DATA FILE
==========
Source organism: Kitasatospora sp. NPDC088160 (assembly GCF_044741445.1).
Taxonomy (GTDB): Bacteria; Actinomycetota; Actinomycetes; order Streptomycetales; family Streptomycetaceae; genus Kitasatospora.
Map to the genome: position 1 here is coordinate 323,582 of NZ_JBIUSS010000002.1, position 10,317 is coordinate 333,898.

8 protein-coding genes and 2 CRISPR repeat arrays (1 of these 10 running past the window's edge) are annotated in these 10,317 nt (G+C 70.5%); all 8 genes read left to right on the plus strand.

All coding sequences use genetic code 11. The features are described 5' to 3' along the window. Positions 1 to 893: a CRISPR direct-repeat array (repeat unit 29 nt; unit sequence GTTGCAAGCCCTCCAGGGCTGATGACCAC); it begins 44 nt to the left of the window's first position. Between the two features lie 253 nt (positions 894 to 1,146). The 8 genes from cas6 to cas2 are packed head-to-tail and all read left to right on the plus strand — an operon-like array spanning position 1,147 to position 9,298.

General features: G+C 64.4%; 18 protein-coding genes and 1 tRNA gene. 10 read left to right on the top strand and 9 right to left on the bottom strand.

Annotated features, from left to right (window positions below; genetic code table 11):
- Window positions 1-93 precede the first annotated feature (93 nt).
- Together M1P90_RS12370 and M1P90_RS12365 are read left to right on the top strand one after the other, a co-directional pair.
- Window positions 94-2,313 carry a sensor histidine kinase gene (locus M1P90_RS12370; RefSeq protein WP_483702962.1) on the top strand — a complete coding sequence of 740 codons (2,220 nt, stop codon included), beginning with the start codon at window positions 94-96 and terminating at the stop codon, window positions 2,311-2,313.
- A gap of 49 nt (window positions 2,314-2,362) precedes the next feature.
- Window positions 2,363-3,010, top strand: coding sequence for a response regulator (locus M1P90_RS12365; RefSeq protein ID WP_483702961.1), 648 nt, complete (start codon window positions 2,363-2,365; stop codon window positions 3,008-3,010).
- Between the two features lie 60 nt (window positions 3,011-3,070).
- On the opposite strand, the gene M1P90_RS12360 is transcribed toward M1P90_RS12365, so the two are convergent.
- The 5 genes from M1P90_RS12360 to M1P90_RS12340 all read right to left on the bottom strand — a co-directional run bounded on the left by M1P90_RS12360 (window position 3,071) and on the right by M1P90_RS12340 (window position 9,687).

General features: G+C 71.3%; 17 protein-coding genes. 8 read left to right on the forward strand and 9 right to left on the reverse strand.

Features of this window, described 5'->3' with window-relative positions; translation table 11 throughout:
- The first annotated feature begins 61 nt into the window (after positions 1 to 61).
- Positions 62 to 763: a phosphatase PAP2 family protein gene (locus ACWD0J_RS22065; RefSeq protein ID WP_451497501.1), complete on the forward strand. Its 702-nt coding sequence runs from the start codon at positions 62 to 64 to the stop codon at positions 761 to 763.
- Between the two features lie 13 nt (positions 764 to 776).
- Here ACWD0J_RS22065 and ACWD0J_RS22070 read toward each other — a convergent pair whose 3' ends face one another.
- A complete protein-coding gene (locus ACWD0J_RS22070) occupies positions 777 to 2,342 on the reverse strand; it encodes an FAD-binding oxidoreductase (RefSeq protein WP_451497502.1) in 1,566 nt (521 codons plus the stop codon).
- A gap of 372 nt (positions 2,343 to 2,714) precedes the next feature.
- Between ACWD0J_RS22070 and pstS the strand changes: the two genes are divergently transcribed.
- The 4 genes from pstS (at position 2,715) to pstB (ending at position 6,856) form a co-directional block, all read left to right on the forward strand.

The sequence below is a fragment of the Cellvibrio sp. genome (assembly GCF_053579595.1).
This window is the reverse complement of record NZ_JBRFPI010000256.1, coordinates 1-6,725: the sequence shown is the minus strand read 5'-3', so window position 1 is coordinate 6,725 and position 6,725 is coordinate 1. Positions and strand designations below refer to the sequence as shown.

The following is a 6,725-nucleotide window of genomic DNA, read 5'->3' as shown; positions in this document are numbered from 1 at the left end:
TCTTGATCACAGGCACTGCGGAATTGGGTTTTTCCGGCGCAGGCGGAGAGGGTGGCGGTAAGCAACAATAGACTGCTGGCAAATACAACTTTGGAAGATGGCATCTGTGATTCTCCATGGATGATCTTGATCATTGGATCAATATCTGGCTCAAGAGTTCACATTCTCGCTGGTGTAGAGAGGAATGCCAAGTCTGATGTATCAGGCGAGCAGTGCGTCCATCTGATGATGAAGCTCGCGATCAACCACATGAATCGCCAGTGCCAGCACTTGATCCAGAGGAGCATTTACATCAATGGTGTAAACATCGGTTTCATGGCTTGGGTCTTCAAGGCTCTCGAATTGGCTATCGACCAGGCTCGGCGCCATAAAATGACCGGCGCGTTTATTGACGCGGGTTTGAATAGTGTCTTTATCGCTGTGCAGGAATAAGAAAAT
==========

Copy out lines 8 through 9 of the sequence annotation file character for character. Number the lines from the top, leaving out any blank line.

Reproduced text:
- Window positions 1-93 precede the first annotated feature (93 nt).
- Together M1P90_RS12370 and M1P90_RS12365 are read left to right on the top strand one after the other, a co-directional pair.